Grief is synergistic—meaning that grieving the loss of this relationship very likely activates for you the loss of other relationships, or places, or experiences. Losses are sort of chained together in our psyches. I think it’s part of why a breakup is so damn hard: you are grieving this person, you are grieving the future you had envisioned, and if that was not enough already, you are also grieving, consciously or unconsciously, every other loss you’ve experienced. This means that grieving the loss of your ex also means reflecting on and honoring experiences of loss that you survived years or maybe even decades earlier. Be clear: I am not talking about blaming your ex for breaking up with you and therefore making you hurt all over again about the death of your father or the loss of your home country. I am talking about noticing and validating for yourself that the loss of the relationship with your partner has tendrils that extend and touch other losses.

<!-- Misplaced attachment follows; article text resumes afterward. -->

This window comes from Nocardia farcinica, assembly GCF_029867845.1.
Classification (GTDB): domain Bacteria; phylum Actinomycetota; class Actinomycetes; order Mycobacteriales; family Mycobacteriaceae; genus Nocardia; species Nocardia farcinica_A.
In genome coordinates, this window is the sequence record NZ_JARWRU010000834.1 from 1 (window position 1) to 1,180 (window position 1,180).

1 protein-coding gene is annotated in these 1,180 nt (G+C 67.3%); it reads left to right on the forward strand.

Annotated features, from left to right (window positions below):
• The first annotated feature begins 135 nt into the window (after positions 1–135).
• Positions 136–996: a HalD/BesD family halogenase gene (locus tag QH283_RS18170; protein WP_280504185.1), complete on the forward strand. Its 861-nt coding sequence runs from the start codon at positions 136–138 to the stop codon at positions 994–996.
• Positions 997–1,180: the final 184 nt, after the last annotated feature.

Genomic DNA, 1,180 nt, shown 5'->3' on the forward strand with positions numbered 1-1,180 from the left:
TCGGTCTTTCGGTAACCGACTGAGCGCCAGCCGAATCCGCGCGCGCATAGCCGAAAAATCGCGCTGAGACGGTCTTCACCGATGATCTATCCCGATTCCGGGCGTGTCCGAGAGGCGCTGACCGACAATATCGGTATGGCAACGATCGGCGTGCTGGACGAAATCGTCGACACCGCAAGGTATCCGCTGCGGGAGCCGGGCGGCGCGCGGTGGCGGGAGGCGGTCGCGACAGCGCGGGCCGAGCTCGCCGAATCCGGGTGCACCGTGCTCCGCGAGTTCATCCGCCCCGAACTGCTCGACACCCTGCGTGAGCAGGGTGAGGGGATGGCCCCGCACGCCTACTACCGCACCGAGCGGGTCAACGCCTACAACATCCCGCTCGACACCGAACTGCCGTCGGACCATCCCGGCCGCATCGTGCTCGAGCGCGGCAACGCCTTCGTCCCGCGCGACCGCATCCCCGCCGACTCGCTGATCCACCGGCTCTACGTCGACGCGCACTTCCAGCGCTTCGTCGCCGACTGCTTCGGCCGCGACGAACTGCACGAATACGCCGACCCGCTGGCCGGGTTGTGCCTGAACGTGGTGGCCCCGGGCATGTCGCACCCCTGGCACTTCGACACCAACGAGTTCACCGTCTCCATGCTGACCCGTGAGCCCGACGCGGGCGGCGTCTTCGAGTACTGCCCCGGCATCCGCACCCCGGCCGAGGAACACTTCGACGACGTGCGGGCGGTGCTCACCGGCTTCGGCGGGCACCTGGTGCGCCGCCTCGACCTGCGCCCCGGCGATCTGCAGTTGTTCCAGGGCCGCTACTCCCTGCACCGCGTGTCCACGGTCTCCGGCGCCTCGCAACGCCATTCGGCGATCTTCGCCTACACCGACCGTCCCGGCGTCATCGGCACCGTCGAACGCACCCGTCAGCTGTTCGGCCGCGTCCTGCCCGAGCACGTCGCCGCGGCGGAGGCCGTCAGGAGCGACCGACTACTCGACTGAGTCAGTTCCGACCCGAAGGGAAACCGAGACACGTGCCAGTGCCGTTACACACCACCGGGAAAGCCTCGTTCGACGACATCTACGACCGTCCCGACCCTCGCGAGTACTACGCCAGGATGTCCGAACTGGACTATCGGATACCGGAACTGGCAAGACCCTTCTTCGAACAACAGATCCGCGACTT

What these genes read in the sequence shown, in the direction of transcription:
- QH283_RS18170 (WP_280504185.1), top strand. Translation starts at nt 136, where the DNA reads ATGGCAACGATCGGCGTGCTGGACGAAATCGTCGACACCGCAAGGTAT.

Finally, grieving the loss of your ex means using Relational Self-Awareness to see if you can put your finger on what exactly was so painful for you about the breakup. This seems silly, right? Like duh. It’s a breakup. Of course it’s painful. But if there were ten people in a room telling their breakup stories, there would be differences between those stories—differences that go deeper than details like length of the relationship or sequence of events. There would be differences in what the breakup meant to each person, how the breakup lives inside of each person, and which parts of the breakup were most painful for each person. Although some of those deeper differences would be due to the nature of the relationship itself, some of those deeper differences would be about the terrain of each person’s heart. The ways in which this breakup felt like prior hurts or betrayals or shameful experiences—the echoes of the past. See if you can get in touch with what exactly and specifically it was about the breakup that was most difficult for you: